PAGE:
The reason for older Winton being in the narrative at all is because One Life builds itself around the recreation of an episode of the British consumer affairs TV show That’s Life! – if you know about Winton’s story, it’s because of a frequently viral studio audience moment from the show. Having a national treasure like Hopkins experience one of the most moving clips from British daytime telly is the raison d’etre for the film’s existence, but the climactic scene itself is surprisingly flat. Regular TV director James Hawes (director of Slow Horses Season 1) is stuck between underplaying and overstressing the dramatic potential of the scene – a consequence of treating everything that came before so uncreatively.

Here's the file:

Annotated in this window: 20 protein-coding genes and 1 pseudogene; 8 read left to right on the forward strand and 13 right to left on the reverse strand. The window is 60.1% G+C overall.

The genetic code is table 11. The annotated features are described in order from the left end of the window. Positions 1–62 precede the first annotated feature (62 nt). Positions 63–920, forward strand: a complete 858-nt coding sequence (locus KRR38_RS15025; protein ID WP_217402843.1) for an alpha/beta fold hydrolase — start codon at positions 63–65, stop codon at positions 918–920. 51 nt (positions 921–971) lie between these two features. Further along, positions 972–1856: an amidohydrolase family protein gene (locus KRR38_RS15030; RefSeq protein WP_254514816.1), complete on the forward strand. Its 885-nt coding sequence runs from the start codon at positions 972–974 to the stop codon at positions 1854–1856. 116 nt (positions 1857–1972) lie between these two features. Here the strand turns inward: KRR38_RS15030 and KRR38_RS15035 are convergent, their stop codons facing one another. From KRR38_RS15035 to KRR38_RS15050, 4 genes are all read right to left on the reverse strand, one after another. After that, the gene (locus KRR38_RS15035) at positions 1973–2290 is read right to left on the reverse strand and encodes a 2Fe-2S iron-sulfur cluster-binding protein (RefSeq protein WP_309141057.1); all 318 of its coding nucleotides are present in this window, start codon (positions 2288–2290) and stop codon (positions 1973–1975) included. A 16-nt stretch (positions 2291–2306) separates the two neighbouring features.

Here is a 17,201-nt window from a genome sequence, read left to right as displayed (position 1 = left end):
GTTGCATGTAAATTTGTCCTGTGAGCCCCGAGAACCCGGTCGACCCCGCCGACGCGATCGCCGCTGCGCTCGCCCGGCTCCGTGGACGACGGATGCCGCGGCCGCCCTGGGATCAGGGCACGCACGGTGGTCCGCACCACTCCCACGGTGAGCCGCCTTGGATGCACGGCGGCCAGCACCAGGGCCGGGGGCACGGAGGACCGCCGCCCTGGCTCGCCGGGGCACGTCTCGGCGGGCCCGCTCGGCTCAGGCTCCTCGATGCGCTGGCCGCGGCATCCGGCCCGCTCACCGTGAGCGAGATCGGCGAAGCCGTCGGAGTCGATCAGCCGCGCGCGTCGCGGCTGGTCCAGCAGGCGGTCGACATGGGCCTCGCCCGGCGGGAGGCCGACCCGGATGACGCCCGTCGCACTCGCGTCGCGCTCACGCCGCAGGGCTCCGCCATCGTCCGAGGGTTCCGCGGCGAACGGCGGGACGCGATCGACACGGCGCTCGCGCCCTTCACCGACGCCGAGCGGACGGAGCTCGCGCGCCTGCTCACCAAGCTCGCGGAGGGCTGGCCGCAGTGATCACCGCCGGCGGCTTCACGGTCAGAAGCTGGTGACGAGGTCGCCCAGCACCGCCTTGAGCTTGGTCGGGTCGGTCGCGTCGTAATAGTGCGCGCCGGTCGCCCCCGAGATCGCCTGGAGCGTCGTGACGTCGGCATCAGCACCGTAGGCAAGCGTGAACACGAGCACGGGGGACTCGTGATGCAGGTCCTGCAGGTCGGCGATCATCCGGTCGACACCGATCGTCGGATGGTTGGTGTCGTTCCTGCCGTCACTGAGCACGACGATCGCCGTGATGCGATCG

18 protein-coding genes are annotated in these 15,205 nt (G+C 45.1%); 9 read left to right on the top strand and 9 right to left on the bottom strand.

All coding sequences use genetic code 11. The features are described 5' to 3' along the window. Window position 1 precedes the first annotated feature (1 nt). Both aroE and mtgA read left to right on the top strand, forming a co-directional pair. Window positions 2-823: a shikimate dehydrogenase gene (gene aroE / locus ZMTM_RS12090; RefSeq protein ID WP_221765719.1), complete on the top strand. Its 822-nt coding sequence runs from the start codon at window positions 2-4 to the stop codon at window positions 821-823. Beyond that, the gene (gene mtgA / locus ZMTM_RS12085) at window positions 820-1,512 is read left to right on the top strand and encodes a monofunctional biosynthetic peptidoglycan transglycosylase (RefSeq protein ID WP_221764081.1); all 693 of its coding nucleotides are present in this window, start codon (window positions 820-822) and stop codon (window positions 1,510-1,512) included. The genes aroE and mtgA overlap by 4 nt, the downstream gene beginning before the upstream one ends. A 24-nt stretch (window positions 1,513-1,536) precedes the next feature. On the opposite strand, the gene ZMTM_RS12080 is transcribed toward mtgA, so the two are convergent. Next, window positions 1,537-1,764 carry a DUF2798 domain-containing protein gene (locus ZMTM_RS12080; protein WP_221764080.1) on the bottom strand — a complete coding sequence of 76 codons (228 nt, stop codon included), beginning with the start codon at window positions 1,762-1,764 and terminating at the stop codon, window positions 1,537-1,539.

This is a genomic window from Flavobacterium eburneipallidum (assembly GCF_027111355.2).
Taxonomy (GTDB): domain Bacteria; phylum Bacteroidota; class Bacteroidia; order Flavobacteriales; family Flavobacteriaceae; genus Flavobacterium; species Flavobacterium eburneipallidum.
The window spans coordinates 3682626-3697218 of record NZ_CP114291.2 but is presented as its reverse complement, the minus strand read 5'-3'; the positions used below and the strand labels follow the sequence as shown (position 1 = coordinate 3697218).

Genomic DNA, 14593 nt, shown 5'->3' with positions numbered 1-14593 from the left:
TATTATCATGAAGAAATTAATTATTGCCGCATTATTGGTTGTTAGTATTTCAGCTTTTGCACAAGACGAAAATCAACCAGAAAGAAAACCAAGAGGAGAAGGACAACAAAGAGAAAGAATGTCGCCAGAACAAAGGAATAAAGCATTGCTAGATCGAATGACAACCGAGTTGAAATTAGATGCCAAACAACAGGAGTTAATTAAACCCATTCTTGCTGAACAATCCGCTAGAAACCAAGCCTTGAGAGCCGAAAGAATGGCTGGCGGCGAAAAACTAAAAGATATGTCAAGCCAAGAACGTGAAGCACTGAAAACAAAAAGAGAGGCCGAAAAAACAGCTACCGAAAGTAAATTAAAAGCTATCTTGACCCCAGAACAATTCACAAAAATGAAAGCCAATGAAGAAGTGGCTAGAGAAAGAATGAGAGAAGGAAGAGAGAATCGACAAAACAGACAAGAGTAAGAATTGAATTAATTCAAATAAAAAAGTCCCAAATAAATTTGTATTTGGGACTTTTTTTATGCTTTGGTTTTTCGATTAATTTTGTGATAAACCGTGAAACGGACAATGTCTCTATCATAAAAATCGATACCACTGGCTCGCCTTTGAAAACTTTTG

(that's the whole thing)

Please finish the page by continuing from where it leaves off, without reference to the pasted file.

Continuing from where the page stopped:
Helena Bonham Carter as Babette Winton organizing World War II refugees in 'One Life'

Helena Bonham Carter as Babette Winton in 'One Life'

Warner Bros Pictures

Winton’s work was historic and saved hundreds of endangered lives, but how his life is culturally framed can miss key lessons. In many Western historical narratives, the individual is centered; our attention is drawn to one or several people rather than asking questions about the historical context of their actions. Why was it such a struggle for the 689 children to be rescued from Czechoslovakia; why did his pre-war humanitarianism stand out? Why did Britain not make it easier for refugees to escape Nazi persecution, why did they charge £50 (in 1938 currency!) for every child that would be housed safely on their shores?